I recently spent an excellent day at the Museum of London. Located near to St Paul’s Cathedral, the museum tells the story of the city from prehistoric times to the present day.
The Museum of London has one of the earliest examples of medieval mass-produced hollow-cast pewter figures.
Dating back to around 1300, the knight on horseback wears a hauberk (coat of mail) and he carries a sword in his right hand.
This toy was probably played with by a medieval child. The presence of a large number of metal toys from London shows that there was a thriving mass market in children’s playthings during this period. Pewter was the choice alloy of manufacturers.
Purchased with the assistance of the National Lottery through the Heritage Lottery Fund, the Museum of London’s collection of early base-metal toys is probably the largest and most important of its kind in the world.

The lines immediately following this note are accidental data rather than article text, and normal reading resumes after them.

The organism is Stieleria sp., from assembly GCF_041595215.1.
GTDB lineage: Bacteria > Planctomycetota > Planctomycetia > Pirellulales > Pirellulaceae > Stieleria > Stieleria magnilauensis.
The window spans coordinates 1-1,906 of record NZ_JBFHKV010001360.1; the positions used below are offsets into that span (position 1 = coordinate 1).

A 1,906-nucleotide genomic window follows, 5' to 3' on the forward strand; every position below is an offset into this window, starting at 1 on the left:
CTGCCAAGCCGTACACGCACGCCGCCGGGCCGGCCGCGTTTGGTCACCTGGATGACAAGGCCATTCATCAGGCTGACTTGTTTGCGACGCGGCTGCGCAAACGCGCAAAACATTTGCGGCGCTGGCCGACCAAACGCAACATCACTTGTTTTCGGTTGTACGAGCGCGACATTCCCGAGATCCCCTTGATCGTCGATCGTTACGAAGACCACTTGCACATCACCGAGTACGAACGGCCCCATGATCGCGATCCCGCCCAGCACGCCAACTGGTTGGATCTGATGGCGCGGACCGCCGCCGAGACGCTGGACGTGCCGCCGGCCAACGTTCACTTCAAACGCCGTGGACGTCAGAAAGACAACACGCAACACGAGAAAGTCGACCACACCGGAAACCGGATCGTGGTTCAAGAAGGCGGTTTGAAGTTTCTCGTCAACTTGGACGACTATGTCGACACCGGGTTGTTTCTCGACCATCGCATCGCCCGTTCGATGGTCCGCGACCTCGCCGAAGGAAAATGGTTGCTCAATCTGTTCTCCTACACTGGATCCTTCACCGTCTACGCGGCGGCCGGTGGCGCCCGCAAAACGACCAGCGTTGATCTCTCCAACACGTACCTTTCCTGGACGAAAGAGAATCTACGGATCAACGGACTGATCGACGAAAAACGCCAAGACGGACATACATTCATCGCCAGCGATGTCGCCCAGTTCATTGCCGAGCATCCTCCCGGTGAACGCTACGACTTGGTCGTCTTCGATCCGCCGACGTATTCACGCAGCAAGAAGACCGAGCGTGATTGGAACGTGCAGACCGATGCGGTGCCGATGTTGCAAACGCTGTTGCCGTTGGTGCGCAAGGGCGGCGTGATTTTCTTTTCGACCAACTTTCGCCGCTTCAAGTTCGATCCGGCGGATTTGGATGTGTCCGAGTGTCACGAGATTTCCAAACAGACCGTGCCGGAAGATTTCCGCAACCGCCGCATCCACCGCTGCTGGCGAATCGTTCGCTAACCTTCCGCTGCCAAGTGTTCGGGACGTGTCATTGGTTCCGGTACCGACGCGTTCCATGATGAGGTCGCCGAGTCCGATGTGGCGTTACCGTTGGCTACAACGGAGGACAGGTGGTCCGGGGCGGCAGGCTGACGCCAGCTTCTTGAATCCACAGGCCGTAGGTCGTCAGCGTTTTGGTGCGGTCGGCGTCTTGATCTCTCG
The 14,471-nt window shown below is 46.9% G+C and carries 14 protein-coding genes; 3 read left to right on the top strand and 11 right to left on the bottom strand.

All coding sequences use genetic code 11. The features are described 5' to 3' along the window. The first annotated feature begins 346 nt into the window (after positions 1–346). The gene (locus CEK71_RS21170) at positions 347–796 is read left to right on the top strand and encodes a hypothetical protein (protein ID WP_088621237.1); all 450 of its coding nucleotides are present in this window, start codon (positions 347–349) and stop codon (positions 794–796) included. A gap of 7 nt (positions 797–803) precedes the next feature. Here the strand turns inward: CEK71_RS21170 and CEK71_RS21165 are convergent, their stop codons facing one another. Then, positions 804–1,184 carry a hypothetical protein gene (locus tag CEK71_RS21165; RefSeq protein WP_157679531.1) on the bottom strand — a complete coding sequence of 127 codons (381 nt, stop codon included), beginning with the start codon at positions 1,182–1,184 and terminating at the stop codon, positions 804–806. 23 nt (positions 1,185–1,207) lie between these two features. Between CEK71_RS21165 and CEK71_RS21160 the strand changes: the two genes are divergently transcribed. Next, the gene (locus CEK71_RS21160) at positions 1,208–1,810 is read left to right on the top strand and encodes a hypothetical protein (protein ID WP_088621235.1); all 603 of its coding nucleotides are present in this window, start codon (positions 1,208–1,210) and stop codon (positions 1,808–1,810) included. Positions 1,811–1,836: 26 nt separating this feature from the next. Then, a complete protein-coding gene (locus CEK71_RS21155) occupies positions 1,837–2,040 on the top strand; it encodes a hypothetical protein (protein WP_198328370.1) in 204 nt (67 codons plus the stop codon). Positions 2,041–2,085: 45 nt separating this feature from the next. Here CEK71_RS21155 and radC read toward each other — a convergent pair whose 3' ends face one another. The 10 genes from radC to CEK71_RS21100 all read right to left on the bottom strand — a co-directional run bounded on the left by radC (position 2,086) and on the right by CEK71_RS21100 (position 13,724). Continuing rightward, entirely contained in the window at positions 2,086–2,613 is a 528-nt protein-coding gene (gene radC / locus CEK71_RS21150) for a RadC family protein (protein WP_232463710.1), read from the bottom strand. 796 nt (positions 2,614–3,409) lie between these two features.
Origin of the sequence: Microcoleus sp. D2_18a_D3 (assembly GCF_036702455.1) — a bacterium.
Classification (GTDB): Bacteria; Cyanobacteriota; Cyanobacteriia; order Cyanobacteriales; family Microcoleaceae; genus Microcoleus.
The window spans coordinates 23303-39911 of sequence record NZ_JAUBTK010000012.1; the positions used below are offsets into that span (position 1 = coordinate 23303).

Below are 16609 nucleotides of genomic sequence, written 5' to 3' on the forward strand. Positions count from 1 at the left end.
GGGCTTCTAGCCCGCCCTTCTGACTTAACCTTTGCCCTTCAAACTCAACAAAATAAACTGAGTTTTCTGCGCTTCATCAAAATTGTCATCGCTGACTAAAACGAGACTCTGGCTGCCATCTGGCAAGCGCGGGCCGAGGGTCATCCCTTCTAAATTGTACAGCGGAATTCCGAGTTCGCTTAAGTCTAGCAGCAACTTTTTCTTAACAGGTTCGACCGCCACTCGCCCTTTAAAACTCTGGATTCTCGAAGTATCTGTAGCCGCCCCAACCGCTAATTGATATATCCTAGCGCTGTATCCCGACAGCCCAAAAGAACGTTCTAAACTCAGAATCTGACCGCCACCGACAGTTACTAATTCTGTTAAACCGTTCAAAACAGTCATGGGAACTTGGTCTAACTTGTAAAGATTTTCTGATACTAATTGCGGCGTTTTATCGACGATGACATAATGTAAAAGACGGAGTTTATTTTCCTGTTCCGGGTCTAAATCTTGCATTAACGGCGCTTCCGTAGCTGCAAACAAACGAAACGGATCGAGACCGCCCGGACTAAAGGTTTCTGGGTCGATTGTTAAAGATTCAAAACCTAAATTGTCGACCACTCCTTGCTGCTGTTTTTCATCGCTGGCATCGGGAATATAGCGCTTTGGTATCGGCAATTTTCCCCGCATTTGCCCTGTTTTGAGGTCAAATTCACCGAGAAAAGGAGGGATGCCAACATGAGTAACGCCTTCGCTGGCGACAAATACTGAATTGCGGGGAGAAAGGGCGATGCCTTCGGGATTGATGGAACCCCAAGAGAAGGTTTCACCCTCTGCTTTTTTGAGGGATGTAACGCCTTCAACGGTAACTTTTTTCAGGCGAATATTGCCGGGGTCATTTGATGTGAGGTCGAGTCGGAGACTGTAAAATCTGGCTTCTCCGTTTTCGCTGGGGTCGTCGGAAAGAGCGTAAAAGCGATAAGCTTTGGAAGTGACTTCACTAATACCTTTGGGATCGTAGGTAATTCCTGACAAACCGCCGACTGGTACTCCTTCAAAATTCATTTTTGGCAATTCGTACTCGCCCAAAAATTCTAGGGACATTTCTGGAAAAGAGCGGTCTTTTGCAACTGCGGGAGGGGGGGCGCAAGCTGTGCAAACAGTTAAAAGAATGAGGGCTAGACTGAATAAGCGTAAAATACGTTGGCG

The medieval collections (c12,000 items) are one of the most celebrated elements of the museum’s overall holdings because of their breadth, depth and quality. They are strongest in domestic objects, and provide a cross-section of the things in everyday use in medieval Britain.
Over the past 30 years major additions have been made to the collections, particularly small metal objects from the activities of Thames ‘mudlarks’, who are licensed metal detectorists searching the Thames shore. These items supplement an already outstanding collection of items such as buckles, brooches and belt-fittings.
Recent finds by mudflats include more than 600 pewter pilgrim badges, souvenirs and small secular badges.
I would recommend a visit to the Museum of London to see some of the wonderful items on display, and to marvel at the quality of medieval pewter.